The Internet’s Domain Name System (DNS) is the address system for cyberspace and is the key element that makes the dream of global connectivity and communication possible. In recognition of cyberspace’s universal character, our engineer explorers enshrined the fundamental human rights values, such as freedom and equality, into the very technology that opens up cyberspace for us. It’s not just a marvel of engineering, beautiful to behold, but also a manifestation and demonstration of respect for human dignity and integrity. The DNS has many other intended and unintended functions; domain names were used as tools to monetize numbers and keep the startup internet financed, but at its core, it is a tool to express and attain human desires and needs. (Those who want to prevent these values occasionally try to create their own address system that reflects their own interests). That is why the DNS is a fundamental Human Rights issue, and those responsible for its security, stability and infrastructure should stand above and should not be subjected to sectorial interests.7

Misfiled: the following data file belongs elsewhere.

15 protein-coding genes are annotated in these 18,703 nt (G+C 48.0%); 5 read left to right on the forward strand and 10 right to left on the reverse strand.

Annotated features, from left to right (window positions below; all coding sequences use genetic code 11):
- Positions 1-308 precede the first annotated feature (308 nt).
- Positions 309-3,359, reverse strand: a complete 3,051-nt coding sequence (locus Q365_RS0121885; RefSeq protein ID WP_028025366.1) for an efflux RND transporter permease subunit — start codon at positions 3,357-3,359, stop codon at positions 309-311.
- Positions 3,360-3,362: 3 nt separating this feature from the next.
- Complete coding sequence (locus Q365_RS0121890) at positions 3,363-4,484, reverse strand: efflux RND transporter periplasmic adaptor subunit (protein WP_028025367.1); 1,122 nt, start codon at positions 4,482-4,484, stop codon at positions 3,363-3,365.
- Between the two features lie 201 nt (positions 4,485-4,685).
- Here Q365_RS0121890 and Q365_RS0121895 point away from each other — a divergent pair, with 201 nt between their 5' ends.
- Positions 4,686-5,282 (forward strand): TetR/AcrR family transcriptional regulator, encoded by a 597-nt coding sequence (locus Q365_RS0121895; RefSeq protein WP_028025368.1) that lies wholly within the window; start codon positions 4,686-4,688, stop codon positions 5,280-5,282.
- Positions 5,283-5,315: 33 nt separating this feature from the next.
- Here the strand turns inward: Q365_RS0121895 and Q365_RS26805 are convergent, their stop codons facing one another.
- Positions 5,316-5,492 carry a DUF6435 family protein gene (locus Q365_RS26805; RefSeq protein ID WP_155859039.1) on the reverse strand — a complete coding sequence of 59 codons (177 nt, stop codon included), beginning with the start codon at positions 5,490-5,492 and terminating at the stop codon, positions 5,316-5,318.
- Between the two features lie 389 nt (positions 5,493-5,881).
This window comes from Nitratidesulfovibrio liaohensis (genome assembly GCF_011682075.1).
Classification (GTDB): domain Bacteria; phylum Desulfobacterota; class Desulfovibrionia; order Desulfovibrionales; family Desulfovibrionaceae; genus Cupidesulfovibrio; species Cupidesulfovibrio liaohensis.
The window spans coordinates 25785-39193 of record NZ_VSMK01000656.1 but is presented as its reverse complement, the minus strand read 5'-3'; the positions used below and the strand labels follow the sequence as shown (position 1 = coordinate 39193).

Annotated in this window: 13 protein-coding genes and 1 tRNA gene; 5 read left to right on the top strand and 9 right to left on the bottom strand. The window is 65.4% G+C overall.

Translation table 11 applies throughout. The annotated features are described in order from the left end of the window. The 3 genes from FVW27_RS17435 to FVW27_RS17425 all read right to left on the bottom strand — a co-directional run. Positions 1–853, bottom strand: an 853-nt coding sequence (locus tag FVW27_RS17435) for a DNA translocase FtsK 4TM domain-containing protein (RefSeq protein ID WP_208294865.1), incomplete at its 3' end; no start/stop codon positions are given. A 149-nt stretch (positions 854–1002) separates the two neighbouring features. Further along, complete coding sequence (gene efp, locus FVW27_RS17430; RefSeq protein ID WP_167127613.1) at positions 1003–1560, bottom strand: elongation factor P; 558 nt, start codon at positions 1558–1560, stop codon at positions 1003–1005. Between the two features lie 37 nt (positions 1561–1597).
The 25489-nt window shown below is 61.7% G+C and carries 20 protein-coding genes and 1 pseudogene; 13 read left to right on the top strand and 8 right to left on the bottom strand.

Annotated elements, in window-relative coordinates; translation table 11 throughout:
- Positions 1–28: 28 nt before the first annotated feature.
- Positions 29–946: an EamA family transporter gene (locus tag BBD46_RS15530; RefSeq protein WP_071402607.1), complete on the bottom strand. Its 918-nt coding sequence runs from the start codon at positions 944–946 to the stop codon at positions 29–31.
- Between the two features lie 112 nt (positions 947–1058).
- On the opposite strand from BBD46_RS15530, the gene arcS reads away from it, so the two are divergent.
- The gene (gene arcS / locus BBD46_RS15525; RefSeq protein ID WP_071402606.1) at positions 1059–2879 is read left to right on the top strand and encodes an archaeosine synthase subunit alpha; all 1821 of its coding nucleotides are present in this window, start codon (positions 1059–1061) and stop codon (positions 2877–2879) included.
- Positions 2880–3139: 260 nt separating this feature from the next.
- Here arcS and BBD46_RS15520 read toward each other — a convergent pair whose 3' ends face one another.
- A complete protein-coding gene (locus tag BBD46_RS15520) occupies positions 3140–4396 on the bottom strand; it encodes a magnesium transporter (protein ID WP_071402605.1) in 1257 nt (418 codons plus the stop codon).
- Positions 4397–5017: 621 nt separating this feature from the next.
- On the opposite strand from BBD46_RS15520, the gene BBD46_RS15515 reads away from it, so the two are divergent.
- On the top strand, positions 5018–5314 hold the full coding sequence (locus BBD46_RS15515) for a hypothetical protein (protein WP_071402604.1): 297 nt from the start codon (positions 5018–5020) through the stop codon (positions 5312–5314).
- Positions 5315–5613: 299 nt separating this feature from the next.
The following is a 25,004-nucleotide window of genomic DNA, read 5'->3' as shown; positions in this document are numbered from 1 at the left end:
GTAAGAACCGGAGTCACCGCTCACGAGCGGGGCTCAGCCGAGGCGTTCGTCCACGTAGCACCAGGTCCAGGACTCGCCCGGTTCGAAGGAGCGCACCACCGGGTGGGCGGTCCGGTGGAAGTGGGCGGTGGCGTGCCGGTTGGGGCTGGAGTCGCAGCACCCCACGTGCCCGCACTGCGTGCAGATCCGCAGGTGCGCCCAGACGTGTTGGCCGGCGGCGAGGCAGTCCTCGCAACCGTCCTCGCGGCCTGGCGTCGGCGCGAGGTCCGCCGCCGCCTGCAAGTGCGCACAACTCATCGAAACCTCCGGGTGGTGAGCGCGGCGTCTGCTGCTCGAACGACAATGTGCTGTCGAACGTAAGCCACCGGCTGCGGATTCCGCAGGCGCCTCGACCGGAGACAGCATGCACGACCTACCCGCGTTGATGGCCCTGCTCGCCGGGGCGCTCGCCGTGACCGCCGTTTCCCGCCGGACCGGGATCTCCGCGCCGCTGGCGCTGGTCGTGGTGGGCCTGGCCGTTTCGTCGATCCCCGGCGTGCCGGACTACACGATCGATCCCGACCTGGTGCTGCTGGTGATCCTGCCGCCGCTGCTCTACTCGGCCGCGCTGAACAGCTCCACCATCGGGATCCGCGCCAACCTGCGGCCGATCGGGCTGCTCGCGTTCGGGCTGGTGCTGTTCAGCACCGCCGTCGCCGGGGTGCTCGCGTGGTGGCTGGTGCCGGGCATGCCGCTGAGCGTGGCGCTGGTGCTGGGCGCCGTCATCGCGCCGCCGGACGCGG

This makes the UDHR the natural and only reference point for digital governance, making freedom and equality the foundational values of cyberspace, extending the same rights and responsibilities to all digital citizens of cyberspace.

A digital Bill of Rights and Responsibilities

After recognizing the universal Human rights as expressed in the UDHR as the foundations for Internet Governance we next need to express and embody our digital human rights in a Digital Bill of Rights and Responsibilities, (in the following: the Bill). The Bill is needed to delineate the rights and responsibility, role, and function of all stakeholders. The Bill does not restrict stakeholder action but frees them to take full advantage of the digital opportunities that emerge as it gives them the security and stability they need to keep using and operating in cyberspace. The Bill should not formulate a new set of digital human rights but translate the existing unchangeable human rights into cyberspace.